“At this point in the business cycle, the playbook says you have to go with more tangible companies that make real things and generate real profits,” Cramer said last week on CNBC.
One company he feels fits that bill is Fortune 100 mainstay Honeywell. (The company was ranked 94 in 2021.)
As a global industrial conglomerate, Honeywell provides an attractively diversified mix of services and products that range from aerospace and building technologies to safety and productivity solutions.
Despite a snarled global supply chain and decreased demand from its deep-pocketed airline customers, Q3 2021 saw Honeywell increase sales by 8 per cent year over year. Earnings per share increased by 29 per cent over the same period.
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Bausch Health Companies (BHC)
Bausch Health is a Canadian pharmaceutical company that develops, manufactures and markets pharma products and branded generic drugs that target a wide variety of health disorders.
Pharma and healthcare companies are always intriguing plays during times of high inflation, as their products remain in demand even if prices rise. The same is true of farmland.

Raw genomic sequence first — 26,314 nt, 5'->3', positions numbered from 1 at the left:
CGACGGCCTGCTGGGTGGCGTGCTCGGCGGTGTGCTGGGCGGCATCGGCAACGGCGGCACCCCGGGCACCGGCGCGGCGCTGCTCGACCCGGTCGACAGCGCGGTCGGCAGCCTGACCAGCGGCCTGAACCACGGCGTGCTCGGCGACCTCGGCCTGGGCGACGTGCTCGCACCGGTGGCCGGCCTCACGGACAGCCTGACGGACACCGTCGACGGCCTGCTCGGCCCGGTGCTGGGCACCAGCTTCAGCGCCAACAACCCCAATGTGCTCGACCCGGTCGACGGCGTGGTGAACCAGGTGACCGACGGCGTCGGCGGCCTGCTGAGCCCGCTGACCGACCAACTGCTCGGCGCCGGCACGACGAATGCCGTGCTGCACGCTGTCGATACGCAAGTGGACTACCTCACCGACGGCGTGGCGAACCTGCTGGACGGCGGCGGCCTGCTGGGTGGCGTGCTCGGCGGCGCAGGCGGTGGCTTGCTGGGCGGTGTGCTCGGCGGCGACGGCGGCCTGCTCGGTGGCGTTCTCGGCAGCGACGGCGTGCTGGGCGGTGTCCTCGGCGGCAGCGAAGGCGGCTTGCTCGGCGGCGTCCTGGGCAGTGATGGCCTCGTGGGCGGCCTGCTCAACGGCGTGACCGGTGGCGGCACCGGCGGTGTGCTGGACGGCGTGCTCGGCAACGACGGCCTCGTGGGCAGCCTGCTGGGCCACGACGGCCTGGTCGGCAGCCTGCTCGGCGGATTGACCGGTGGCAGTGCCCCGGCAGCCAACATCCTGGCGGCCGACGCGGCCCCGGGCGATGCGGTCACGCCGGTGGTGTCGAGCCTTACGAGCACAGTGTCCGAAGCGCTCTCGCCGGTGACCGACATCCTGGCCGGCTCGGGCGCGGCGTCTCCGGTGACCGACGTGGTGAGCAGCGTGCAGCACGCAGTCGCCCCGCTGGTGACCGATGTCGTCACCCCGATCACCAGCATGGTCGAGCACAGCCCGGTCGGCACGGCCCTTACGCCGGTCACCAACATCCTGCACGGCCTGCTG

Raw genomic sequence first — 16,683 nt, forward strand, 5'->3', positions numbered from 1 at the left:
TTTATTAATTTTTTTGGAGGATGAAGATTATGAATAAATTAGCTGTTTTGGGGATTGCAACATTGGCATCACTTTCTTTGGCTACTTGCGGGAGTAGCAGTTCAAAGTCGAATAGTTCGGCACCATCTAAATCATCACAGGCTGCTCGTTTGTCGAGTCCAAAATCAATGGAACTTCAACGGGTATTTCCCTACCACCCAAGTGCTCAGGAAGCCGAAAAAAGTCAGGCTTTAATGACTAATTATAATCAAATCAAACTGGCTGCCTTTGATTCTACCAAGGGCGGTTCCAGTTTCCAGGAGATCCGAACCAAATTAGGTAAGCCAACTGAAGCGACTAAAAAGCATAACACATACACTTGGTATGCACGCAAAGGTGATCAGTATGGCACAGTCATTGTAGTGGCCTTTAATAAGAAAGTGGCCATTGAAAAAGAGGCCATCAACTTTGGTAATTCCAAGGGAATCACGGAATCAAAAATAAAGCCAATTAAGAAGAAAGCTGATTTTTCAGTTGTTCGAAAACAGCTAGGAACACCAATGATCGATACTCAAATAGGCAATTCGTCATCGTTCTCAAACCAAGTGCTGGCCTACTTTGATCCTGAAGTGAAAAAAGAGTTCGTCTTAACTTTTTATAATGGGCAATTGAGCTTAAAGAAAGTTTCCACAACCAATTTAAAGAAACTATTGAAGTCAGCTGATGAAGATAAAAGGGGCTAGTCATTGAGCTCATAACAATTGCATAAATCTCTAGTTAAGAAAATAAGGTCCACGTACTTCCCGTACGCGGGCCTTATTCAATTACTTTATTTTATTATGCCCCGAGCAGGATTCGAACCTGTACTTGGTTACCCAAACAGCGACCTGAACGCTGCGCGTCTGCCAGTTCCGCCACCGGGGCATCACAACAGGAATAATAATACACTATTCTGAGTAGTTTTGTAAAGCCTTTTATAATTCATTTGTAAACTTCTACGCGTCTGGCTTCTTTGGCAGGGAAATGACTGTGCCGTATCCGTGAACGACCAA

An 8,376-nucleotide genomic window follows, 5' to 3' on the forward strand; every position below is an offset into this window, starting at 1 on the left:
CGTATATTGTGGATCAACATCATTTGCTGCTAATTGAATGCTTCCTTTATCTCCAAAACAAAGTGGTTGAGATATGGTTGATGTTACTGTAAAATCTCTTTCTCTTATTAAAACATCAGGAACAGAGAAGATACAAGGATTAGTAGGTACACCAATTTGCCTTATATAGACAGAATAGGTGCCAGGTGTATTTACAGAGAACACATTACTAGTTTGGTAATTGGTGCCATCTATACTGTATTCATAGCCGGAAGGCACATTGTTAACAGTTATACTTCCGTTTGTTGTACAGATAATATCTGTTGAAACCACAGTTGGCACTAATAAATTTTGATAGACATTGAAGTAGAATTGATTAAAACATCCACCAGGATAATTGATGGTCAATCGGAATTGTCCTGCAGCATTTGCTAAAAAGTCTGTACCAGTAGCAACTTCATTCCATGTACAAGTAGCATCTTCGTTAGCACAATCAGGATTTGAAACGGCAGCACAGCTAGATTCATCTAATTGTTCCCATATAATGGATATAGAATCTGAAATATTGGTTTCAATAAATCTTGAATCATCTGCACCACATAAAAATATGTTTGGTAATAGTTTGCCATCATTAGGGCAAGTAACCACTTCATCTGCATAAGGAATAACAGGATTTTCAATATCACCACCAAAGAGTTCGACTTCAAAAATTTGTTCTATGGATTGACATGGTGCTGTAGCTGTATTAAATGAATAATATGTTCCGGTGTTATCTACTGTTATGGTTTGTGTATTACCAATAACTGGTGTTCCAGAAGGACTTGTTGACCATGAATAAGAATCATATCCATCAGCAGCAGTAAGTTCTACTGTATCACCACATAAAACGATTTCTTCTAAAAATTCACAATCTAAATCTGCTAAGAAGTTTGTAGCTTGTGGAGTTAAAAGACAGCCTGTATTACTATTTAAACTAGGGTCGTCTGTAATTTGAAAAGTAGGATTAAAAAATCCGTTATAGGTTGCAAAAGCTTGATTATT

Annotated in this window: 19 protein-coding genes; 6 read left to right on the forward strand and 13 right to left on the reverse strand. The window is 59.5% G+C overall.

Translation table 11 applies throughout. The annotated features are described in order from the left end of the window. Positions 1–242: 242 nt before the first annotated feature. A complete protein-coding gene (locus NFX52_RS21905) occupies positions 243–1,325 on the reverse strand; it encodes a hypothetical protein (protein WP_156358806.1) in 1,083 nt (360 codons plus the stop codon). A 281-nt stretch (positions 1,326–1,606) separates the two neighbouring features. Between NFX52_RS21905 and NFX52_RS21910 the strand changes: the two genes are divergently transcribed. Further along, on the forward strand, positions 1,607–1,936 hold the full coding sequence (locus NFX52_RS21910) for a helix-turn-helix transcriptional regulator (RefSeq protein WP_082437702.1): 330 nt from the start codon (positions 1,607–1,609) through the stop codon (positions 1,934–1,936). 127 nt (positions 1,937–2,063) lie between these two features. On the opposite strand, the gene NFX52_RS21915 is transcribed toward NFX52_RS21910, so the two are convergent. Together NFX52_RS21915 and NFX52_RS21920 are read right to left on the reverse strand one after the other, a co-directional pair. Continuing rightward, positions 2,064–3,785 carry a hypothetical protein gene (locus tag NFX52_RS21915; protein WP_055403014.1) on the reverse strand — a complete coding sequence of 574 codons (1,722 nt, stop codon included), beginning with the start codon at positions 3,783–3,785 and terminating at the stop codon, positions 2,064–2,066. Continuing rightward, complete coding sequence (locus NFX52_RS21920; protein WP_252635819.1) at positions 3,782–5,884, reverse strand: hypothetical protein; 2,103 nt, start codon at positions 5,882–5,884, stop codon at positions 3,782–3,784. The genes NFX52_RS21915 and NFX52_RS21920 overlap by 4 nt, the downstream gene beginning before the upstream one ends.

Cramer, however, is most excited by the fact that Bausch plans on breaking itself into three separate entities: eye health, medical aesthetics and pharmaceuticals.
“I like a big breakup story,” he said during a recent episode of Halftime Report. “Among planned splits at Johnson & Johnson, General Electric and Bausch, I like Bausch Health as the best breakup.”
Bausch’s stock has risen just under 15 per cent in the past 12 months.
Chevron is looking pretty good.
America’s second largest oil company continues to benefit from the ongoing inflation-driven rally in energy prices. But it also plans on investing a gargantuan sum of money into its renewable natural gas and hydrogen businesses — US$10 billion by 2028 — that should keep the company relevant for decades to come.
Chevron had an expectation-topping Q3 last year: US$6.1 billion in earnings, US$5.6 billion in debt reduction and US$2.6 billion in dividends paid out to investors.
The company’s stock is up over 30 per cent in just the last four months. It could go even higher.
“I like Chevron because I just think that oil is still undervalued even after last year,” Cramer said.
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Eli Lilly (LLY)
Pharma giant Eli Lilly expects the sale of COVID antibody-based treatments to help it make a projected US$28 billion in sales for 2021, but the company is also making progress with its experimental Alzheimer’s drug, donanemab.
In June, the Food and Drug Administration designated donanemab a “breakthrough therapy” based on preliminary clinical evidence. That means the FDA will expedite the drug’s review. A decision regarding the drug’s approval is expected in the second half of 2022.
A bet on Eli Lilly isn’t simply a speculative play based on new drugs. The company’s stock is up more than 215 per cent over the last five years — a very lucrative pickup, especially if you had invested using no-commission investment apps.
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